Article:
As of Sept. 30, the startup had only $1,471 remaining in cash and equivalent assets. But the company’s board of directors plans to change the company’s name, consolidate its stock, and triple the number of shares it can issue, according to documents filed with the Securities and Exchange Commission. The company will send letters to shareholders detailing the plans in January, it said in the filing, which didn’t reveal the new name.

Company c.e.o. Jeremiah Hand, who with his wife owns 64.5 percent of Wellstone’s stock, is the company’s last employee and appears to be its only director. Jim Verdonik, a Durham securities lawyer, said Wellstone could be positioning itself for a merger or acquisition. James Cox, a securities law professor at Duke University, said the company could be trying to raise money from private investors.

Wellstone consolidated its shares in June at the request of a potential investor that didn’t follow through with the funding, according to a quarterly SEC filing. Despite earlier share consolidation, Wellstone’s stock price has fallen 99 percent since January 2006, when the company started selling its cigarettes, pricing them at less than the cost of manufacturing to attract customers, the company wrote in its most recent quarterly filing. The company had 20 employees across the country in May and visions of ramping up to more than 100 by the end of the year.


Philip Morris: “Don’t Give Our Brands a Part in Your Movie”

richmond, va — Philip Morris USA is asking entertainment industry decision-makers to voluntarily eliminate the use of its products from their productions with a new trade print advertising campaign. Designed to raise awareness of Philip Morris USA’s positions on product placement and the use of its brand imagery, the campaign also encourages the industry to reduce or eliminate smoking scenes in movies directed at youth.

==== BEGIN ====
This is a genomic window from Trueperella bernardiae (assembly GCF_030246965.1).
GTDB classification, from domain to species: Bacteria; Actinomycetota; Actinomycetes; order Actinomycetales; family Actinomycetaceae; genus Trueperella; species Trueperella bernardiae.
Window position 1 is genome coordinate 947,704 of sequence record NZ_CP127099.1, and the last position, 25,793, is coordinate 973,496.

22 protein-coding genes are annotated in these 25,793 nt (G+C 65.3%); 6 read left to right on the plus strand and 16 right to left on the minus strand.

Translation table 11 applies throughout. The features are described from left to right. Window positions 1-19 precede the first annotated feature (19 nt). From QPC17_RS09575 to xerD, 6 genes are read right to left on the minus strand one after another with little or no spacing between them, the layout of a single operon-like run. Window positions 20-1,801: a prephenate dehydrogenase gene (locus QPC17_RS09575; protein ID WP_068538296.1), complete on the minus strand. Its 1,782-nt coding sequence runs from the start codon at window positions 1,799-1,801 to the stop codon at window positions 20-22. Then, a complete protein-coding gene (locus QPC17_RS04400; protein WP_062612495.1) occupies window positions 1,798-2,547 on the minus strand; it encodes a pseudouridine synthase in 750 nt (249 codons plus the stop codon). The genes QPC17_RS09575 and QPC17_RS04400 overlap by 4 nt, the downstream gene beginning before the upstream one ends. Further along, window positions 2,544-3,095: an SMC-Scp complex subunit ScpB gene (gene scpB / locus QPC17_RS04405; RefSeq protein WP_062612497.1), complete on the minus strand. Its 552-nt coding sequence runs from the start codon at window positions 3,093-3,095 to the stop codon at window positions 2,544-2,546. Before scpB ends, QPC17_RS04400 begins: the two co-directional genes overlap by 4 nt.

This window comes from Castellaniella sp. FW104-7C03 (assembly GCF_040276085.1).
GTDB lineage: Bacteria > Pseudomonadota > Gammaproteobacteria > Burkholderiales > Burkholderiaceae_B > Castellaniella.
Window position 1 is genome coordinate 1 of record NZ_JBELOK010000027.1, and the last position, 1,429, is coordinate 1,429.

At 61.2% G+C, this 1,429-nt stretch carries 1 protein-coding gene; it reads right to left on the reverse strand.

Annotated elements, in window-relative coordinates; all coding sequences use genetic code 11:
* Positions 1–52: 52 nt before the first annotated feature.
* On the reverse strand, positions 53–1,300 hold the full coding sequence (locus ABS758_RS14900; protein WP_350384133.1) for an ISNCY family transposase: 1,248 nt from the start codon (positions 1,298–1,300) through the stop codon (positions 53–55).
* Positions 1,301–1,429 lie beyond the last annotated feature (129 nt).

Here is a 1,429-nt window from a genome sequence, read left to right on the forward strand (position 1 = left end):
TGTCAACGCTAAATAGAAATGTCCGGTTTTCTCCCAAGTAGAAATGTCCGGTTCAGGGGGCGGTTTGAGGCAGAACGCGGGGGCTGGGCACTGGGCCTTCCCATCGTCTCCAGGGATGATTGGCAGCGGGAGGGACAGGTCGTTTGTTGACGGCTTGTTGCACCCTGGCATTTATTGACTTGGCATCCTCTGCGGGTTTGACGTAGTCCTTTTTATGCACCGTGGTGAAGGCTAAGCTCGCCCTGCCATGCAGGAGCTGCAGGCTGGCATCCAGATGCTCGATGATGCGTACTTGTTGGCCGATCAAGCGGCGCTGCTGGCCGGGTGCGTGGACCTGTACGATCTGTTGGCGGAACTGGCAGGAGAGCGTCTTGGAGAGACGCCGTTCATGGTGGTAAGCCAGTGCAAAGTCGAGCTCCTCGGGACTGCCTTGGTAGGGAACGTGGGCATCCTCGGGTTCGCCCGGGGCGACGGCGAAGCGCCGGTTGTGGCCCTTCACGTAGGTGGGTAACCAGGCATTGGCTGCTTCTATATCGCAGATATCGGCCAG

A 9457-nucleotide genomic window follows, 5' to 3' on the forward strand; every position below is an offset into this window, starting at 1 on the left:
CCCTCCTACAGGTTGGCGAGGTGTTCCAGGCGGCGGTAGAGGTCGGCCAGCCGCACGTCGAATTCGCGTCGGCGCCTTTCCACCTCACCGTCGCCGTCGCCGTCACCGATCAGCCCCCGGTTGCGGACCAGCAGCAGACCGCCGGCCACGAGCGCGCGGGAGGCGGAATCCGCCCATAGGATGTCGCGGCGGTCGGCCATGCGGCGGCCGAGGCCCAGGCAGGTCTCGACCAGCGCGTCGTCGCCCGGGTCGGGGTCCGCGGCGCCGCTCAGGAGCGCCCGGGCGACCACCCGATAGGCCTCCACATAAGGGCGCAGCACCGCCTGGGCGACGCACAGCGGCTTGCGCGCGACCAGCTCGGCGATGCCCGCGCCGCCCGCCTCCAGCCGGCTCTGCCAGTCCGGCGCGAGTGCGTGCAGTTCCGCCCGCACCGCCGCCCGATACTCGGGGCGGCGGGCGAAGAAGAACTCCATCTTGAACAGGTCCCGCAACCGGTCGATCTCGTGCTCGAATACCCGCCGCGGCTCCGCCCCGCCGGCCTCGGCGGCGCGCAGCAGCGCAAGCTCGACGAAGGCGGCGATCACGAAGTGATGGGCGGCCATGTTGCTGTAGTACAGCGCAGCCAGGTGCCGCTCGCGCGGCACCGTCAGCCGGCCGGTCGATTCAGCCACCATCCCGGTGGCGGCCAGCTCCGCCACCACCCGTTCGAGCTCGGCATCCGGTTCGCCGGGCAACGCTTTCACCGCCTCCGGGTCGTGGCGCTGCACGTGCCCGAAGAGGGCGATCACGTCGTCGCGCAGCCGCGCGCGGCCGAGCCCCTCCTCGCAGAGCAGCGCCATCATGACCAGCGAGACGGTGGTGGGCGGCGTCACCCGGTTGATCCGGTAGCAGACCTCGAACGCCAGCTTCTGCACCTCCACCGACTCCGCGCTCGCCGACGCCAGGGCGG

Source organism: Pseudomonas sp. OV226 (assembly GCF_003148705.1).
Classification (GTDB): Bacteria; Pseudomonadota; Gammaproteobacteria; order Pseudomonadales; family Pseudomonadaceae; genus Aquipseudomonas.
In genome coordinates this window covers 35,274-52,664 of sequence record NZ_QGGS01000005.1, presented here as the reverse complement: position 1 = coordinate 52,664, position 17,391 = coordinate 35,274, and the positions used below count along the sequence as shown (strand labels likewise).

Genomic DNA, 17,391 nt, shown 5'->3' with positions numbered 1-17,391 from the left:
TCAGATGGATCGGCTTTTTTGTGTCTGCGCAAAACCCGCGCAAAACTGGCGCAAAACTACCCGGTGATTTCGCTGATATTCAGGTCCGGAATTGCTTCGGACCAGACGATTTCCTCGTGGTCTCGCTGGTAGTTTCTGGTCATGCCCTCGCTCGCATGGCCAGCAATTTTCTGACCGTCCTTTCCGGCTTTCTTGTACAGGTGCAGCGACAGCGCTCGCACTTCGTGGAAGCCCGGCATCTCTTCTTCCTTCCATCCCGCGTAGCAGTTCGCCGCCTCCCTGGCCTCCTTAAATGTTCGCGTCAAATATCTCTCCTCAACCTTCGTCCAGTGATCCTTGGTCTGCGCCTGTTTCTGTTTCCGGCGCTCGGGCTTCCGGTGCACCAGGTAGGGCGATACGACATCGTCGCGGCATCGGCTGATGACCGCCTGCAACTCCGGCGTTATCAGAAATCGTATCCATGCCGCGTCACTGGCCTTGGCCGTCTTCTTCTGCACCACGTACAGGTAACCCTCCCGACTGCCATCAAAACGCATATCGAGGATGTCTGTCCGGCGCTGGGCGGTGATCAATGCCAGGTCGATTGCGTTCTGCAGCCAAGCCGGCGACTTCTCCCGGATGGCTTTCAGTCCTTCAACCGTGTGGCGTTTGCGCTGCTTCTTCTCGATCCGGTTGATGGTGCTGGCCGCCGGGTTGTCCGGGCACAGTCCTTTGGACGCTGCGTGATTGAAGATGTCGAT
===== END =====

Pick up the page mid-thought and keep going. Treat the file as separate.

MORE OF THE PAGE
“Movies have the power to amuse, delight, teach and inspire. However, some studies suggest they may also influence a child’s decision to smoke,” said Jennifer Hunter, vice president, Youth Smoking Prevention and Cessation Support for Philip Morris USA. The ads are appearing in Daily Variety, The Hollywood Reporter, and other trade publications beginning the week of November 13th.

Since 1990, Philip Morris USA’s policy has been to deny all requests for permission to use or display its brands in movies and television shows intended for general audience.


CAO Keeps NIAF Fete Smoking

nashville, tenn.— CAO was chosen as the exclusive cigar sponsor to the 31st Annual National Italian American Foundation (NIAF) Convention, held October 20–21 at the Hilton Washington & Towers in Washington, D.C.

President George W. Bush made an appearance at the pre-show gala featuring Frankie Valli and the Four Seasons, which continued a three-decade tradition of every U.S. president attending the Foundation’s gala weekend. A grappa and CAO cigar bar was a popular stop for VIP guests of the evening, featuring specially-created CAO Italia cigars adorned with a gold secondary band emblazoned with the NIAF logo.

CAO chief financial officer Adam Shepard (left) presented Italy’s Ambassador to the United States, Giovanni Castellaneta, with a personally inscribed CAO Italia Humidor containing 100 CAO Italia Gondola cigars.


Leon Jimenes Sells Dominican Republic Cigarette Operations to Philip Morris

Santo Domingo - Industria de Tabaco Leon Jimenes S.A., the Dominican Republic’s largest cigarette manufacturer, is now the sole property of Philip Morris International Inc., officials said.

The announcement completes a reorganization plan in which Philip Morris’ parent, New York-based Altria Group, Inc., traded its interest in the Dominican national brewery for the cigarette business and $427 million in cash.

The Dominican company produced Marlboro cigarettes under license and the locally popular brand Nacional, said Teodoro Hidalgo, a spokesman for E. Leon Jimenes C. por A. — the former parent company of Industria de Tabaco Leon Jimenes.